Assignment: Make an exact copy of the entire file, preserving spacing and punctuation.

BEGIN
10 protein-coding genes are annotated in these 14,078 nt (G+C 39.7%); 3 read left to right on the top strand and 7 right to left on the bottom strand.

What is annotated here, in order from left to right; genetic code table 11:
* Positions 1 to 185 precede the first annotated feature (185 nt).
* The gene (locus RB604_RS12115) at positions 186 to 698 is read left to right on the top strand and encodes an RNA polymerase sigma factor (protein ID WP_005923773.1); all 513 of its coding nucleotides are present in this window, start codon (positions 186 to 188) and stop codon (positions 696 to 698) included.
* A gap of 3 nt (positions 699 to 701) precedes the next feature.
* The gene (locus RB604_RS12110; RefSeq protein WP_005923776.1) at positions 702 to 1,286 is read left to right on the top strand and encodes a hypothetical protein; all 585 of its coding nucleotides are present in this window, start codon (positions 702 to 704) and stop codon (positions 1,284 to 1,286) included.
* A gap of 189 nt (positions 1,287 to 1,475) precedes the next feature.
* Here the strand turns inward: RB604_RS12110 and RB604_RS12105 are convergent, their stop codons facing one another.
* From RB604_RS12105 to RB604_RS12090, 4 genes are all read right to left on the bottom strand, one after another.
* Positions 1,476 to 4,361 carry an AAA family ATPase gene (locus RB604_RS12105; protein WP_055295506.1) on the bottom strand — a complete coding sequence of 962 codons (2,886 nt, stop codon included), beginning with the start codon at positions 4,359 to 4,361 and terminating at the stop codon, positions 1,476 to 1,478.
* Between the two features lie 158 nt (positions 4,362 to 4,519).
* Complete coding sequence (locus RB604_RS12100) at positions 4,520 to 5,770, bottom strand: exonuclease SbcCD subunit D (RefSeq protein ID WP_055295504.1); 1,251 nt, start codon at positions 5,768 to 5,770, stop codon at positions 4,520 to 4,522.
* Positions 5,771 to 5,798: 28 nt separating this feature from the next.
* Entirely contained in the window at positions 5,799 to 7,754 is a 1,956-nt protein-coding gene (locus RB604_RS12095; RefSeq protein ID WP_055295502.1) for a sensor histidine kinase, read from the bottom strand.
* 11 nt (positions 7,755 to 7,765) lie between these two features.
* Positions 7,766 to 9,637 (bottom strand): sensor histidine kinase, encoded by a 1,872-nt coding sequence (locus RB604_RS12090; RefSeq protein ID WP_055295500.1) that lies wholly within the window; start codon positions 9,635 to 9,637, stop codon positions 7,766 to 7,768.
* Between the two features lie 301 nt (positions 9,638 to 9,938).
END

10 protein-coding genes are annotated in these 14,078 nt (G+C 39.7%); 3 read left to right on the top strand and 7 right to left on the bottom strand.

What is annotated here, in order from left to right; genetic code table 11:
* Positions 1 to 185 precede the first annotated feature (185 nt).
* The gene (locus RB604_RS12115) at positions 186 to 698 is read left to right on the top strand and encodes an RNA polymerase sigma factor (protein ID WP_005923773.1); all 513 of its coding nucleotides are present in this window, start codon (positions 186 to 188) and stop codon (positions 696 to 698) included.
* A gap of 3 nt (positions 699 to 701) precedes the next feature.
* The gene (locus RB604_RS12110; RefSeq protein WP_005923776.1) at positions 702 to 1,286 is read left to right on the top strand and encodes a hypothetical protein; all 585 of its coding nucleotides are present in this window, start codon (positions 702 to 704) and stop codon (positions 1,284 to 1,286) included.
* A gap of 189 nt (positions 1,287 to 1,475) precedes the next feature.
* Here the strand turns inward: RB604_RS12110 and RB604_RS12105 are convergent, their stop codons facing one another.
* From RB604_RS12105 to RB604_RS12090, 4 genes are all read right to left on the bottom strand, one after another.
* Positions 1,476 to 4,361 carry an AAA family ATPase gene (locus RB604_RS12105; protein WP_055295506.1) on the bottom strand — a complete coding sequence of 962 codons (2,886 nt, stop codon included), beginning with the start codon at positions 4,359 to 4,361 and terminating at the stop codon, positions 1,476 to 1,478.
* Between the two features lie 158 nt (positions 4,362 to 4,519).
* Complete coding sequence (locus RB604_RS12100) at positions 4,520 to 5,770, bottom strand: exonuclease SbcCD subunit D (RefSeq protein ID WP_055295504.1); 1,251 nt, start codon at positions 5,768 to 5,770, stop codon at positions 4,520 to 4,522.
* Positions 5,771 to 5,798: 28 nt separating this feature from the next.
* Entirely contained in the window at positions 5,799 to 7,754 is a 1,956-nt protein-coding gene (locus RB604_RS12095; RefSeq protein ID WP_055295502.1) for a sensor histidine kinase, read from the bottom strand.
* 11 nt (positions 7,755 to 7,765) lie between these two features.
* Positions 7,766 to 9,637 (bottom strand): sensor histidine kinase, encoded by a 1,872-nt coding sequence (locus RB604_RS12090; RefSeq protein ID WP_055295500.1) that lies wholly within the window; start codon positions 9,635 to 9,637, stop codon positions 7,766 to 7,768.
* Between the two features lie 301 nt (positions 9,638 to 9,938).